Anglace backs Hawks Ridge plan, says has ‘neighborhood consensus’ behind it
One of those speaking in favor of a zone change to allow for the 41-acre Hawks Ridge development is Board of Aldermen President John F. Anglace Jr.
There seems to be “a neighborhood consensus” in favor of the project as now proposed, Anglace told the Planning and Zoning Commission (P&Z) at a Feb. 26 public hearing.
Anglace said the developer had worked with nearby residents to allow “citizen involvement” in the revised plan, which has fewer housing units than a previous plan proposed for the same property. He said neighbors were shown plans as they were updated to allow for their input.
“That’s something that is unheard of,” he said, noting residents often clash with developers pursuing projects in their neighborhood.
Anglace lives in the Long Hill Avenue neighborhood, within a mile or two of the development site.
‘Well thought out’
Anglace described the plan to build 54 single-family homes, a 57-unit condominium/townhouse complex, and a 196-unit assisted living facility on Wells family property as being “well thought out.”
Like the developer’s representatives, he stressed the project would create jobs and serve a need for adult-oriented housing that is “in demand.” He also said the market for light industrial space — that’s what the land currently is zoned for — is “much slower than expected.”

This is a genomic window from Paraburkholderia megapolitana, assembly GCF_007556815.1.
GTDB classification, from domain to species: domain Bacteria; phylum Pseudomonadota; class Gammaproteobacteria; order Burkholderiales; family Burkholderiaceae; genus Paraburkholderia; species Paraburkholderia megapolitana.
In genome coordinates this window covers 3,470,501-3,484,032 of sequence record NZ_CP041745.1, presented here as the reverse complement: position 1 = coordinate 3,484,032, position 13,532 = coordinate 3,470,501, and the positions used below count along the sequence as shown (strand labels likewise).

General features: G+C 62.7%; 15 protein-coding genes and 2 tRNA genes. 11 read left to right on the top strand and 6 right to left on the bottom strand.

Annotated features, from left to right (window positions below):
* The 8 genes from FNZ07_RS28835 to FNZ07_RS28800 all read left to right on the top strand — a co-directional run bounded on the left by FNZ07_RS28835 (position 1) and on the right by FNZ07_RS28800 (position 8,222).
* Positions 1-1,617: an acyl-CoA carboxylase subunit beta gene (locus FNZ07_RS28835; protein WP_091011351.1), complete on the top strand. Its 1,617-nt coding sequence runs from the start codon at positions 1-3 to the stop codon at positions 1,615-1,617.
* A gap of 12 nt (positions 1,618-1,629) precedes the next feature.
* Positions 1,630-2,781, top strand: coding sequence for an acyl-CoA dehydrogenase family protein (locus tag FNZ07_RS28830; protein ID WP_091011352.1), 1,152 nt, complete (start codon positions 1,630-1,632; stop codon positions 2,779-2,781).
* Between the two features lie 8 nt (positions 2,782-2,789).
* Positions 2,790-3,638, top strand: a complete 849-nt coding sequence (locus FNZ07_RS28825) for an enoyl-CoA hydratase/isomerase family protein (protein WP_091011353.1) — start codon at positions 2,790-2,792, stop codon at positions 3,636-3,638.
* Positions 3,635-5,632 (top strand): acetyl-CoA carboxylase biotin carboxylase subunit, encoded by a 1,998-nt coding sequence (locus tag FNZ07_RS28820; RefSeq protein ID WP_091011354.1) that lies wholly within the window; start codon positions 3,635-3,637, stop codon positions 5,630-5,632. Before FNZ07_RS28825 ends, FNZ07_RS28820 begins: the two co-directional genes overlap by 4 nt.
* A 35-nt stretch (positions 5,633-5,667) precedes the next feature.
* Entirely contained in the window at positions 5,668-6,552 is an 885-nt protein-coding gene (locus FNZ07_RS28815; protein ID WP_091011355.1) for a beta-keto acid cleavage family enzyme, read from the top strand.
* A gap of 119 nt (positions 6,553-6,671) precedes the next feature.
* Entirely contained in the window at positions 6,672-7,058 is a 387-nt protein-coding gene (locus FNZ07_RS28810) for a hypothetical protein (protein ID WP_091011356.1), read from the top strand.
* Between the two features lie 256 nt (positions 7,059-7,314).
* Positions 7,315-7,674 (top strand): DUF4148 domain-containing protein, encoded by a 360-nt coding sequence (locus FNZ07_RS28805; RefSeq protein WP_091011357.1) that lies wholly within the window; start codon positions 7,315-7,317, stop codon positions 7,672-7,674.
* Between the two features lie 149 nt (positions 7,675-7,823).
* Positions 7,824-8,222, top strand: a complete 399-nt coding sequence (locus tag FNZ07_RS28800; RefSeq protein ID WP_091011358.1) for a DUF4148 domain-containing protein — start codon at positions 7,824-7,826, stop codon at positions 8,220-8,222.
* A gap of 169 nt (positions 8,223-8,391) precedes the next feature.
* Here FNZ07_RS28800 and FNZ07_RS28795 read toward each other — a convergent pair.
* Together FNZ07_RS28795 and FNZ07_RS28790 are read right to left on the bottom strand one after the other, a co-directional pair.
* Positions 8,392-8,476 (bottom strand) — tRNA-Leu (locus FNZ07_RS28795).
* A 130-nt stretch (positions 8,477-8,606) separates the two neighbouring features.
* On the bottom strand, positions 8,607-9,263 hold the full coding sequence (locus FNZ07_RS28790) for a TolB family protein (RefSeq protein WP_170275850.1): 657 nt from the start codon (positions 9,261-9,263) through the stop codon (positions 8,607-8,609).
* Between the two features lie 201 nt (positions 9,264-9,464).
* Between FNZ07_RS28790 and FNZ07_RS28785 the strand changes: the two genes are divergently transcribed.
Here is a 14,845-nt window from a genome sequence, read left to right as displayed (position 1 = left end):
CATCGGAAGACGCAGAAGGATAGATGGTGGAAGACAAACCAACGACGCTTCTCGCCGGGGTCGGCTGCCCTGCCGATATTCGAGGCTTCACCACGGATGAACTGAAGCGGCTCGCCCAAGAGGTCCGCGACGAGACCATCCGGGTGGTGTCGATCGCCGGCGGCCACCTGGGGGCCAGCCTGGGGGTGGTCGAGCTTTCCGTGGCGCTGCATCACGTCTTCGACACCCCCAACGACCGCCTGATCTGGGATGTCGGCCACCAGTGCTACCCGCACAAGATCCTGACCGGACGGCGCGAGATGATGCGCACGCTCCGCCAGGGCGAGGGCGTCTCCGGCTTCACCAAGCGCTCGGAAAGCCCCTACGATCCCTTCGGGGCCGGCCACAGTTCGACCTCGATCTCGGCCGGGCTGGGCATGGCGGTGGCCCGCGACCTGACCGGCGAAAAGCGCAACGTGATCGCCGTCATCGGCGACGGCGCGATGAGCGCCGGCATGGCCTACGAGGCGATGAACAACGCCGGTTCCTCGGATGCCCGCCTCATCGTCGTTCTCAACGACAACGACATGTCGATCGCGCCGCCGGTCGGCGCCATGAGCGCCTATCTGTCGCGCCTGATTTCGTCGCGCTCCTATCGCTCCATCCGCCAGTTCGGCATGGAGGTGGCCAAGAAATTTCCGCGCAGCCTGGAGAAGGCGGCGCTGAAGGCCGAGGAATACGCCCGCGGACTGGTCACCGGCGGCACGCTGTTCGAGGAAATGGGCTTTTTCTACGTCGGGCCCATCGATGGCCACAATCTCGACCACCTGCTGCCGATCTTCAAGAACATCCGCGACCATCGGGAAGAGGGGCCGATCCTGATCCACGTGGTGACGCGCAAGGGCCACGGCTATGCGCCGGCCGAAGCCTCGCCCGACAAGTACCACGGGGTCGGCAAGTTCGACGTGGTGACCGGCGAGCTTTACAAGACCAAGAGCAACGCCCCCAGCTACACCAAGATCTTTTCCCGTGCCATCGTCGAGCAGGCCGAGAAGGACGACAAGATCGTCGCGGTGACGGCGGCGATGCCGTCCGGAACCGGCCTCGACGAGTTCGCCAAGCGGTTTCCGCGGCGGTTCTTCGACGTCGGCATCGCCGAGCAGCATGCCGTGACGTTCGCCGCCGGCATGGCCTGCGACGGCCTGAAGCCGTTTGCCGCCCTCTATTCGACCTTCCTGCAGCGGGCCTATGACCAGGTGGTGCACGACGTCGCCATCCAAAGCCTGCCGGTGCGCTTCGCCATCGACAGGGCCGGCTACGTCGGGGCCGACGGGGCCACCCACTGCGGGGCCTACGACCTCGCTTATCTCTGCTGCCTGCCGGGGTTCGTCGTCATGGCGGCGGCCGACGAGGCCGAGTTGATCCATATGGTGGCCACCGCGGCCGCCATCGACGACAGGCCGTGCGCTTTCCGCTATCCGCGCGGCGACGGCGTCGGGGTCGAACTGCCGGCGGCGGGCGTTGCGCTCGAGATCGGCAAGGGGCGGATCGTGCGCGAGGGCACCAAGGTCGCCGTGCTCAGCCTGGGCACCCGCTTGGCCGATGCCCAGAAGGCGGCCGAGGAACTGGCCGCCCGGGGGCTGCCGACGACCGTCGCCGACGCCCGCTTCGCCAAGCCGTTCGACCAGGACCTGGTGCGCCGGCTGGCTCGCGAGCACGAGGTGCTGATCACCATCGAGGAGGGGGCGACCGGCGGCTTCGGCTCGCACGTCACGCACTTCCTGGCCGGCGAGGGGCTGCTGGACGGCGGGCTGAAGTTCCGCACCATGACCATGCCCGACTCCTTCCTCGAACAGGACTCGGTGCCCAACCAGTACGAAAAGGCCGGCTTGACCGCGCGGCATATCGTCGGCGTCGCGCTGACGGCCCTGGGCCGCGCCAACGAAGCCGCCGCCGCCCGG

The site is bordered by Long Hill Cross Road to the north, Route 8 to the east, and Beard Sawmill Road to the south, and is close to Bridgeport Avenue to the west. The developer is seeking conceptual approval to create a Planned Development District for the parcel.
Buffer, future commercial development
Anglace did say the proposed 50-foot buffer along Long Hill Cross Road needs to have landscaping that provides a year-round buffer, and that people buying homes in Hawks Ridge should be told nearby parcels are still zoned light industrial and may be used for commercial purposes in the future.
He disputed claims that the development would hurt the redevelopment of downtown. He also spoke in favor of having a “through” road in the complex, connecting Long Hill Cross and Beard Sawmill roads.
Zones ‘not cast in concrete’
Anglace said changing a zone “should be a very thoughtful process” because of the time and effort that goes into creating the master plan, but said zoning designations “are not cast in concrete” and circumstances change during the 10 years between master plan updates.
He asked, “Should we hold our landowners hostage to a [master] plan” that may no longer promote the most desired kind of development for a specific property?